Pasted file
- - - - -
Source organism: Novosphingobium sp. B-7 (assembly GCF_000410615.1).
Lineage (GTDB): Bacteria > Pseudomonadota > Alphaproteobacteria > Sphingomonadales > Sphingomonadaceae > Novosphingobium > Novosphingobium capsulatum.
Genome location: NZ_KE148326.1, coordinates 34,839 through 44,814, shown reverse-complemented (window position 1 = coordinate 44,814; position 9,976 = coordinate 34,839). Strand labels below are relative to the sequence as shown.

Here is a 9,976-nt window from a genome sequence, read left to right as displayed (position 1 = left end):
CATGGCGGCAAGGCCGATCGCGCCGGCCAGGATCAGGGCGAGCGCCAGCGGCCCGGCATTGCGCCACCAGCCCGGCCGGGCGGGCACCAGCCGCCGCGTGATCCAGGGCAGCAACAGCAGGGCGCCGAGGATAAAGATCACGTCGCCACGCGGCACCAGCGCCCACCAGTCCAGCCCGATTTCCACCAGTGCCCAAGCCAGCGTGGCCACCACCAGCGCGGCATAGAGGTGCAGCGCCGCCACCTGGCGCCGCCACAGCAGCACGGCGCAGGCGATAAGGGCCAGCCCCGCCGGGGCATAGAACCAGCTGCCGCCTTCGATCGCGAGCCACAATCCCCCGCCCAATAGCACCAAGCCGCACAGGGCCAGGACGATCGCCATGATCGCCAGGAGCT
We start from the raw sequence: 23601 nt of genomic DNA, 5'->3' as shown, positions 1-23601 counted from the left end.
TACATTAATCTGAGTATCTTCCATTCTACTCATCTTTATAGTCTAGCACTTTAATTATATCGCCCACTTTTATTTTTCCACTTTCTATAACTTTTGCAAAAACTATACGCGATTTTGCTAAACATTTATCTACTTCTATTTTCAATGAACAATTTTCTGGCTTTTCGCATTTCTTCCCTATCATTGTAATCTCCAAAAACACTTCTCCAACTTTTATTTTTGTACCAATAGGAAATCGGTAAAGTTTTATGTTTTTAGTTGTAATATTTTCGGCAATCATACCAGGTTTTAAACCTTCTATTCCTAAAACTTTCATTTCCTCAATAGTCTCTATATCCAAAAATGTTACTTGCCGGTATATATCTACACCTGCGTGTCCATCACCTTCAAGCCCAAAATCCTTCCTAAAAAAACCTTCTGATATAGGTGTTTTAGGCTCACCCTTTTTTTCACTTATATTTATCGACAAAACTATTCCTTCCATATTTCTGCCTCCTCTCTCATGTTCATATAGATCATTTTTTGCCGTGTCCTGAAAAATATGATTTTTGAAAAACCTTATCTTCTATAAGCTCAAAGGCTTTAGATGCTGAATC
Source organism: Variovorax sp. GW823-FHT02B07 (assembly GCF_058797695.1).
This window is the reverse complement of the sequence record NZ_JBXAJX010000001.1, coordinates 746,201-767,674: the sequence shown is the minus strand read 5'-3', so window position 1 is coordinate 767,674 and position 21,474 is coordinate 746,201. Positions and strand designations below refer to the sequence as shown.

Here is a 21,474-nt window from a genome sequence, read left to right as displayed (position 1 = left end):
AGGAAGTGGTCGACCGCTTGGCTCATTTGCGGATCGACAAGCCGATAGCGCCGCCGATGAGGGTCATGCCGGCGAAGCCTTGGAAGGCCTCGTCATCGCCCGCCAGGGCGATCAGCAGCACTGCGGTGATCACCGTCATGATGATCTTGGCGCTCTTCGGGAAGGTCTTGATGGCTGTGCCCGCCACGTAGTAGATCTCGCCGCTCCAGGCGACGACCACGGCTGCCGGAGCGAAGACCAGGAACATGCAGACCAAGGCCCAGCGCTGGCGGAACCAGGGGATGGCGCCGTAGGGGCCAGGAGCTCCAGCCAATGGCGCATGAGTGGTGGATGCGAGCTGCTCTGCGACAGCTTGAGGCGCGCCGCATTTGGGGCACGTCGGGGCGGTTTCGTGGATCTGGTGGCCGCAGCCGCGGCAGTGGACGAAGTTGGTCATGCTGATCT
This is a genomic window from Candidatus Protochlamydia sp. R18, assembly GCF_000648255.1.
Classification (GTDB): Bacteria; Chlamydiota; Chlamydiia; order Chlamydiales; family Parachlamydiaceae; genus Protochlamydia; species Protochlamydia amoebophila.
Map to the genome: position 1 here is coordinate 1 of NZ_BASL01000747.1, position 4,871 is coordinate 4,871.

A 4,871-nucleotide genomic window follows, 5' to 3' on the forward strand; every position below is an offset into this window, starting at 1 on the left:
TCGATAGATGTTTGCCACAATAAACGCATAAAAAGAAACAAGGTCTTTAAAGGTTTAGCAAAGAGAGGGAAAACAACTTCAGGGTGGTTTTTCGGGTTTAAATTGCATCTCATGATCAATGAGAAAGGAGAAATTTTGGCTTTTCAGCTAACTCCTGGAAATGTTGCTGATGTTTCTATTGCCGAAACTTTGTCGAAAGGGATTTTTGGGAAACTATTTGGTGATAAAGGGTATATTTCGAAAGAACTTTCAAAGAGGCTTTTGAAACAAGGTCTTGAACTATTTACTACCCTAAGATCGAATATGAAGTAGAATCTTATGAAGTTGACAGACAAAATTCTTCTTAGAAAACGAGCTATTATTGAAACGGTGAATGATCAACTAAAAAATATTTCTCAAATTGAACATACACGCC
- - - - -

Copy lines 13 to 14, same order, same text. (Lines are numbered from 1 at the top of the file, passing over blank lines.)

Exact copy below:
Classification (GTDB): Bacteria; Chlamydiota; Chlamydiia; order Chlamydiales; family Parachlamydiaceae; genus Protochlamydia; species Protochlamydia amoebophila.
Map to the genome: position 1 here is coordinate 1 of NZ_BASL01000747.1, position 4,871 is coordinate 4,871.